“We had to learn how to set up the worship center; we had to have our own community sacrament equipment; etc. – it was a huge learning curve,” Ahn said of the experience of first moving in to their own building. “In the beginning, we were short of elders too so the KM elders came and helped us to do communion.”
Through such a relationship, the EM’s desire to continue coexisting with the Korean mother church came “as an automatic response,” Ahn said.
“KM first cared for and loved EM,” she said. “We never felt the KM was meddling or taking our money away. They really did care for us and think about the next generation.”
This support from the KM is a unique aspect in YNCC’s journey to independence, said Lee.
“This training that the EM leaders received is really special,” Lee said. “Not only did the KM senior pastor have the vision behind it, but through these ways, the KM said, ‘Let us come alongside you and help you in this.’”
Though in YNCC’s case, the vision for independence came from and was supported by the KM senior pastor, this is not the case for many, if not most, EM pastors. Ahn, Hong, and Lee all encouraged EM pastors considering independence to first focus on the relationship with KM.
"Think of ways you can create a ministry space where you realize the need for interdependence [between the Korean and English congregations] and the value of that relationship," Ahn advised, referring to the way YNCC and YNPC still do outreach together.
“It’s hard to convince someone of something so substantial,” Lee said. “Try to have a shared vision with the KM senior pastor. Be the channel through which God reveals the vision [of independence] to him.”
Ahn and Hong also advised pastors to first consider their intentions behind wanting independence, and whether they are truly ready for it.
“They need to examine, ‘Why do I want independence? Is it because I want this congregation to grow more and reach more?’ Because I think the reason we wanted independence was all missional – we saw the benefit of being together to build His kingdom," said Ahn.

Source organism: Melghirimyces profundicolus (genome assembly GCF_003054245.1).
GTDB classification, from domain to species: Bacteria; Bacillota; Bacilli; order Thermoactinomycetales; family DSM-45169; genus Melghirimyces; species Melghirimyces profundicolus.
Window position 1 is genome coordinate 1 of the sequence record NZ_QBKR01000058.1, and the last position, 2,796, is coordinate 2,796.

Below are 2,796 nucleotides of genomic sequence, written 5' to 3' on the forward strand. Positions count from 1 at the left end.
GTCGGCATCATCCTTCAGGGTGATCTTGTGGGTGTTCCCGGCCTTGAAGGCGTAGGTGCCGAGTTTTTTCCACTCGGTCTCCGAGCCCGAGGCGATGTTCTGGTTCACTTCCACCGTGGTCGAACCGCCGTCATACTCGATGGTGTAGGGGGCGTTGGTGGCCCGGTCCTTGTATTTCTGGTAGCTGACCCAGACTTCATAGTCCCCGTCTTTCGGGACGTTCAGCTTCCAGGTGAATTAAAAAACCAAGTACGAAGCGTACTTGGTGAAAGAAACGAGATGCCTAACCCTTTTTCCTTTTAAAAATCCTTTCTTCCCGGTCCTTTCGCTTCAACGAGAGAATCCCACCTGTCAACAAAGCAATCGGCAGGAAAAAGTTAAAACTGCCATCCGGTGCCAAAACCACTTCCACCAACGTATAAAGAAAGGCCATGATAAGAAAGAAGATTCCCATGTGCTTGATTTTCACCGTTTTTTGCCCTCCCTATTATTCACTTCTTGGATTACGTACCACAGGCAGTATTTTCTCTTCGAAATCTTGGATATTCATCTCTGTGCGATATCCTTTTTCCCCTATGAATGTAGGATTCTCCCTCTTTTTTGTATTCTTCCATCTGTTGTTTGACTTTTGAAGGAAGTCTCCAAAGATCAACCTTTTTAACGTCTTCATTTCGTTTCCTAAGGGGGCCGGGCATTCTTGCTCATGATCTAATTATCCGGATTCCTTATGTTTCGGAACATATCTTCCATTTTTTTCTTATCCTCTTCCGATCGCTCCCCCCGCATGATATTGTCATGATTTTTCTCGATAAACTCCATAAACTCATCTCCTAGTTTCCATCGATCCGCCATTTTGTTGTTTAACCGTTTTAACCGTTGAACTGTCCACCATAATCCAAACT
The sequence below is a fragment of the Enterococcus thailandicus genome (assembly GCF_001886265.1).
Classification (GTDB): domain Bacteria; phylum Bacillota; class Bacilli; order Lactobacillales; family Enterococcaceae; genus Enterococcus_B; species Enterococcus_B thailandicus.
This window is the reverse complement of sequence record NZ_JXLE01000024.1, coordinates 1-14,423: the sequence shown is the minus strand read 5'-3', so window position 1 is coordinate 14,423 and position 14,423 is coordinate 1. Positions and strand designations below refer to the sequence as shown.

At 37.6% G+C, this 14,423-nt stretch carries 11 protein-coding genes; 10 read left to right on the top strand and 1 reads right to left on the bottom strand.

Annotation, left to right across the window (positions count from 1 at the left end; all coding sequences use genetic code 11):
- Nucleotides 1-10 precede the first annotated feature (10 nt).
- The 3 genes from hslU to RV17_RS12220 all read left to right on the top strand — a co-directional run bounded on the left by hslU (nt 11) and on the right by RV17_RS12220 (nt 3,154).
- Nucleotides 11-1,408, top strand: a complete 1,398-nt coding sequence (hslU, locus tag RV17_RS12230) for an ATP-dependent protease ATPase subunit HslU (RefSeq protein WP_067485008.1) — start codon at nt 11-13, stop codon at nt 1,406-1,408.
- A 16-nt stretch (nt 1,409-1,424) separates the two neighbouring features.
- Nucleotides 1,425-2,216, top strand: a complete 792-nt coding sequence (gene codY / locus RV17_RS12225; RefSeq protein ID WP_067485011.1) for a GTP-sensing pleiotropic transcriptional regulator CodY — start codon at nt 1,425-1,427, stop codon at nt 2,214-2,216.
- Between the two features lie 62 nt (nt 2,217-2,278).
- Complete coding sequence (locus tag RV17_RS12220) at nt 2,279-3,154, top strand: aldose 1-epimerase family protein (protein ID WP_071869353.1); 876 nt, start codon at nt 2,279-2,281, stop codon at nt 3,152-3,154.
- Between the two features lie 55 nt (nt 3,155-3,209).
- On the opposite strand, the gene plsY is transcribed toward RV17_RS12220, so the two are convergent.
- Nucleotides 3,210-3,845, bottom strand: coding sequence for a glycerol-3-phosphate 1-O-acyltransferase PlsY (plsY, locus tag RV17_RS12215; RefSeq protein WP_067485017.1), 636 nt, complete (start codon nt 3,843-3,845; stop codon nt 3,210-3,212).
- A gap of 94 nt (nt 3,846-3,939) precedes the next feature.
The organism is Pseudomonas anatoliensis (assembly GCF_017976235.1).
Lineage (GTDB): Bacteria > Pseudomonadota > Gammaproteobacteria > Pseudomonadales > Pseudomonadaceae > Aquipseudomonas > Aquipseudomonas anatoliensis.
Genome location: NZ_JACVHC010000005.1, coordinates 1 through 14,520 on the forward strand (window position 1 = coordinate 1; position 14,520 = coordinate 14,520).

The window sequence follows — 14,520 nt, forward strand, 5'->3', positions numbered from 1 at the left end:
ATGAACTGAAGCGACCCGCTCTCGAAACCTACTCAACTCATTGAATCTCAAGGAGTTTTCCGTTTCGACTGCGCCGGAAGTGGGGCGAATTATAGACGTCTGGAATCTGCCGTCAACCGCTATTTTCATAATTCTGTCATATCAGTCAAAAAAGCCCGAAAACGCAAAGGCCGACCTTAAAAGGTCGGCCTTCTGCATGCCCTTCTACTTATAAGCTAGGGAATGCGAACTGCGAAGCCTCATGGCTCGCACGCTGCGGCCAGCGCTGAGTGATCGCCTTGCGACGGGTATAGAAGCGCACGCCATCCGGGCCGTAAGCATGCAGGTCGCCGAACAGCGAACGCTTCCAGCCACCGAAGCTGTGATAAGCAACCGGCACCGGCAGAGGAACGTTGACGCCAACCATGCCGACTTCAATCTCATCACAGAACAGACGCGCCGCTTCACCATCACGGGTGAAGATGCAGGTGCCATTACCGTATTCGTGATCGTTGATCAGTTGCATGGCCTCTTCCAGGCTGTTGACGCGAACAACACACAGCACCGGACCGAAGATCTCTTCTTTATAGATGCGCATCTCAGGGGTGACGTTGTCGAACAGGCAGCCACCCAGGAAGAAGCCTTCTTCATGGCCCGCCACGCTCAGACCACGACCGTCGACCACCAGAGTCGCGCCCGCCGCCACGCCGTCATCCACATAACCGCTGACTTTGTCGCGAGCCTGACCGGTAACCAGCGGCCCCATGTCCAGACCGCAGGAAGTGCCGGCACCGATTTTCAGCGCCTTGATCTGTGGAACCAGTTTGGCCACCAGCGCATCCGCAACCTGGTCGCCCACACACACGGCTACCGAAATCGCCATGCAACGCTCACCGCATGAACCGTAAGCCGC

“For some EMs, there is no way they can be financially independent,” Hong said. “If you want to be independent for the right reasons like Yana said, you need to get yourself ready. You need to be responsible, and if you’re doing your ministry well, then KM will give you independence if it is needed. EM has to do their part and they have to be able to be independent first.”
Lee added that thinking of how the relationship would look in the long run is also important.
“What would the relationship between the Korean and English speaking congregations look like long term? What would the education department look like? And the long-term changes in leadership – what would that look like? How would this relationship continue on into the future even when the initial visionaries for it are gone?” Lee posed.
To keep the initial vision as a part of the DNA of both the Korean and English speaking churches, Hong advised pastors to have something like YNCC’s memorandum, and even putting that memorandum in the bylaws of the church as a memory. YNCC itself is considering how they could best preserve and commemorate its history and relationship with YNPC.
“A lot of our elders are gone or retired in the EM side, and a bunch of us are going to retire,” Hong said. “It would be good to have a history and an understanding of how this church came about, and keep the memory of this relationship alive.”